[SciPy-user] __setstate__ of TimeSeries subclass

Pierre GM pgmdevlist@gmail....
Thu Apr 24 20:01:29 CDT 2008


On Thursday 24 April 2008 18:36:29 Pijus Virketis wrote:
> Pierre,
>
> I suspected that would be the first question. 

Eh...

> What's really going on is 
> that I am building my subclass via multiple inheritance. As is the case
> with most vanilla Python, the other superclass is instantiated only with a
> non-trivial __init__, and I would like to be able to do the same
> "downstream" as well. I am trying to put all of the heavy lifting into
> __init__, and have a __new__ that is just a step above "pass". It won't
> come as a big surprise to me if I learn here that this is anywhere between
> ill-advised and totally dumb. ;)

The pb w/ this approach (and the example you give) is that __init__ is never 
called for ndarrays and their subclasses: instead, you need __new__ and 
__array_finalize__. You'll find more info here:
http://www.scipy.org/Subclasses

So, what to do (following the nomenclature of your example)?
A possibility would be to reproduce most of the PlainSuperClass.__init__ in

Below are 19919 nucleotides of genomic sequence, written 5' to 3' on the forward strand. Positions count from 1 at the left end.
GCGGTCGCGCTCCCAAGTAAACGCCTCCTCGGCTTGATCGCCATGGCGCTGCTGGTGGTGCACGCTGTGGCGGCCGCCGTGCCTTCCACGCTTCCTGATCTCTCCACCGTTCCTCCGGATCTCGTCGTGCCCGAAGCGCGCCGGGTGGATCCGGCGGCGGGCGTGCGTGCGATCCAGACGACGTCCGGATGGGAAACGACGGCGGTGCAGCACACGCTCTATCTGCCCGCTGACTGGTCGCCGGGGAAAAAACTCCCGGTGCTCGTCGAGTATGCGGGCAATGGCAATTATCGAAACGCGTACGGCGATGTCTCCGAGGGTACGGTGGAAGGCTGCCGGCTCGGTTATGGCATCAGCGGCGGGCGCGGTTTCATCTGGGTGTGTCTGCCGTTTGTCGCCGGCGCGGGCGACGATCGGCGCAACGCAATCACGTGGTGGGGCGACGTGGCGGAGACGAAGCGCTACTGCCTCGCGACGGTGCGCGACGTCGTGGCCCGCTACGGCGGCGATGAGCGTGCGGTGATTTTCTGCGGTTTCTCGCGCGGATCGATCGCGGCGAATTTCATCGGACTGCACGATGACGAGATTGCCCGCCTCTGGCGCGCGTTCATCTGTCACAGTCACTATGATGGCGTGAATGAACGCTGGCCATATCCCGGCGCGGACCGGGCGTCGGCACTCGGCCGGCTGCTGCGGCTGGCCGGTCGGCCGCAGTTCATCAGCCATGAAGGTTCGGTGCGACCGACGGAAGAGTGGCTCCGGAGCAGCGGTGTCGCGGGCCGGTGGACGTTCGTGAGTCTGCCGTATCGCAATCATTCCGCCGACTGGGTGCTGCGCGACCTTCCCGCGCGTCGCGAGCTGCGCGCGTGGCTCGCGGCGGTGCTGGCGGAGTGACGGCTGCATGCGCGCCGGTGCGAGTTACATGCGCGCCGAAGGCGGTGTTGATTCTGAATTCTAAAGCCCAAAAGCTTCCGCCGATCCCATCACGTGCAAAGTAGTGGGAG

your Test.__new__, and make sure that the attributes of  an instance of 
PlainSuperClass are dealt with properly in Test.__array_finalize__, something 
along those lines:

class PlainSuperClass(object):
    def __init__(self, color):
        self.color = color
    def echocolor(self):
        print str(self.color).upper()

class Test(TimeSeries, PlainSuperClass):
    def __new__(cls, color, *args, **kwargs):
        data = TimeSeries.__new__(cls, [], date_array([]))
        data.color = color
        return data
    def __array_finalize__(self,obj):
        TimeSeries.__array_finalize__(self,obj)
        self.color = getattr(obj,'color',YourDefaultColor)

Now, I guess that this won't suit you if your PlainSuperClass.__init__ is 
relatively complex. Maybe you could try a method similar to the old 
implementation of MaskedArray, using containers: don't inherit from ndarray, 
but define a __array__ method that could translate part of your data to a 
ndarray (in that case, a TimeSeries). You should find some info in 
numpy.lib.user_array. That solution might be quite clunky, however... That's 
why why we developed TimeSeries as subclasses of ndarrays in the first 
place...

Still: why are you trying to pass the pickling state of a TimeSeries to your 
Test object ?

In any case, let me know how it goes, and don't hesitate to contact me 
off-list if you need more help/info.



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